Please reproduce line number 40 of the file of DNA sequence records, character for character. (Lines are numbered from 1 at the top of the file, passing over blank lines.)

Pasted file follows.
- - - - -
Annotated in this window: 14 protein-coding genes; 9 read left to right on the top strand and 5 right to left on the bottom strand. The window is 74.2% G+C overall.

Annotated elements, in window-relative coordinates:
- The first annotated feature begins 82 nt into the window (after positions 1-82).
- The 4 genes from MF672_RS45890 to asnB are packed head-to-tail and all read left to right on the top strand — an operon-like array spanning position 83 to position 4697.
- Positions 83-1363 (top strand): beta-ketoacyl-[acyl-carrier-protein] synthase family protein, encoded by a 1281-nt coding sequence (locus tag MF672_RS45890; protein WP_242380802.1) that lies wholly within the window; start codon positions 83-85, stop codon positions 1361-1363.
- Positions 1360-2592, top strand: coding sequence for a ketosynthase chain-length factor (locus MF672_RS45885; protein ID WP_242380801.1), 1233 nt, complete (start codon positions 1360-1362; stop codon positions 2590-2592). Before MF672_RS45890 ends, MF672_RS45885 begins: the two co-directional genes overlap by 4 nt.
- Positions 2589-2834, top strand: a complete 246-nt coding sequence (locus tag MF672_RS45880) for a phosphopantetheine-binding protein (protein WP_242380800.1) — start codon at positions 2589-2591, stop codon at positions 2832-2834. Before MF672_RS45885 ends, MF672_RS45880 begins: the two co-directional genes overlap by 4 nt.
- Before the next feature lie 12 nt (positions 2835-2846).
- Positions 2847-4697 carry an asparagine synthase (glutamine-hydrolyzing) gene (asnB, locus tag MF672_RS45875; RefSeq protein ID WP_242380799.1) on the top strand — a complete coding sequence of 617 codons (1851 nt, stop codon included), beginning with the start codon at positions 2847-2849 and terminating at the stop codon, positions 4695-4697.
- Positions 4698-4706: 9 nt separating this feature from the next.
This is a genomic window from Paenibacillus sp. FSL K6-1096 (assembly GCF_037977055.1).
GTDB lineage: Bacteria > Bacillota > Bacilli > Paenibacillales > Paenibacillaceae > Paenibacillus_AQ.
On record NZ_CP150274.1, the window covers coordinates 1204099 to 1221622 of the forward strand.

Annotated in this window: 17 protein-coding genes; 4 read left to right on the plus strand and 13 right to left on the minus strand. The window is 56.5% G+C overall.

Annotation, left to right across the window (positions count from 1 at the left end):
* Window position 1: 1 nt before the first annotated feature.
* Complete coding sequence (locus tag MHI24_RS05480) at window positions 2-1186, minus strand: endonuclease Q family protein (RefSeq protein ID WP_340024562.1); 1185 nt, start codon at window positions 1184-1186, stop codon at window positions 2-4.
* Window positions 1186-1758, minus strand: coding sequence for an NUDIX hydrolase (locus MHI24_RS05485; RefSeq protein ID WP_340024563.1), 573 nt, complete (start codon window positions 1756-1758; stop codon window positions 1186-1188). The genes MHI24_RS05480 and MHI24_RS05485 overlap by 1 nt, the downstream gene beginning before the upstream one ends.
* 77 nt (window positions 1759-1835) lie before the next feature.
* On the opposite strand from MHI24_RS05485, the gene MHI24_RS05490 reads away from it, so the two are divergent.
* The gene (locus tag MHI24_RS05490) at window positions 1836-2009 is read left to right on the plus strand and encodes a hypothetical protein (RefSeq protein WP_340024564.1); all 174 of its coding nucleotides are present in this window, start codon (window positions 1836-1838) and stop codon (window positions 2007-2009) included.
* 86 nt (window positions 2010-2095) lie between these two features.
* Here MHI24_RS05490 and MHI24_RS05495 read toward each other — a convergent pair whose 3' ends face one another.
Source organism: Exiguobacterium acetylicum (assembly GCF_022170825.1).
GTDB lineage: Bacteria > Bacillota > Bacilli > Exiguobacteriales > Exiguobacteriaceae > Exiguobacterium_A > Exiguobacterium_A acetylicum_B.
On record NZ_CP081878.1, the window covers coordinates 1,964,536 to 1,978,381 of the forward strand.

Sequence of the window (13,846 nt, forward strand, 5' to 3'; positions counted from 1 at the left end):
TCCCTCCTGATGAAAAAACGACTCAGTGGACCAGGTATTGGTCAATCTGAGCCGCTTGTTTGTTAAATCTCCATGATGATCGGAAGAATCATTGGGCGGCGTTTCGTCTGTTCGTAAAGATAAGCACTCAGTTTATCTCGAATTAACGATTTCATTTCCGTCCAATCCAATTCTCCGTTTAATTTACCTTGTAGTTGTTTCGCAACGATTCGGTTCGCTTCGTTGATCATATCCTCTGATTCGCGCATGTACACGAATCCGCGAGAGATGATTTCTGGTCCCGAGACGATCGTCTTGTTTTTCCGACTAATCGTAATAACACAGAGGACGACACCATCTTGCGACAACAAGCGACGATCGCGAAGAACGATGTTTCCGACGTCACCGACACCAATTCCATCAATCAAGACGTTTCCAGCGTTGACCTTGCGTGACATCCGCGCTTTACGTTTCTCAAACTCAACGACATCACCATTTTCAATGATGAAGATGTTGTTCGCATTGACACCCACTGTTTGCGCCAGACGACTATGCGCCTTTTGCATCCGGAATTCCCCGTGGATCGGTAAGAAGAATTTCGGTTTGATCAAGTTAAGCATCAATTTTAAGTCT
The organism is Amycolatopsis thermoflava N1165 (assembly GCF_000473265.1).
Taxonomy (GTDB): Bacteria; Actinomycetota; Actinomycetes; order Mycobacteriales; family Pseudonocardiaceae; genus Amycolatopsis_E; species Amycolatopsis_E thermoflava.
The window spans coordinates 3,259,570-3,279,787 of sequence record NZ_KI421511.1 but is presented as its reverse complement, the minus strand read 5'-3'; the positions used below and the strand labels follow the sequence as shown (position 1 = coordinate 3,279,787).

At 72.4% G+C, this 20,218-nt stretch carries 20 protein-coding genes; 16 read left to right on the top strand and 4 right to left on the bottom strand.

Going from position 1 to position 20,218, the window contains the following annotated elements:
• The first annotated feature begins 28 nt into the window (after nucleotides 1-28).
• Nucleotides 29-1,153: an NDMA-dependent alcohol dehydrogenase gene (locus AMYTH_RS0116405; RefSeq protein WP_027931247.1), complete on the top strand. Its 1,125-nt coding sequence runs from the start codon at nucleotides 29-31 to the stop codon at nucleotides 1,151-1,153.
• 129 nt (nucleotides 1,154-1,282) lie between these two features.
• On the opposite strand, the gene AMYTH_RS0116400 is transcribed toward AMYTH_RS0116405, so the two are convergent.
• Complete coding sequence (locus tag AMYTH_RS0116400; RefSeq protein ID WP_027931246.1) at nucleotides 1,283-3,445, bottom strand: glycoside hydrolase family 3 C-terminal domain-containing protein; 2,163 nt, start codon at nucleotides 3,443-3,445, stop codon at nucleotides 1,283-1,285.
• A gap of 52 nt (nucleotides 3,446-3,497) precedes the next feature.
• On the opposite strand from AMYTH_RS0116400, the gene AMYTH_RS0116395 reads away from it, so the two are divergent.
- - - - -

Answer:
• On the opposite strand from AMYTH_RS0116400, the gene AMYTH_RS0116395 reads away from it, so the two are divergent.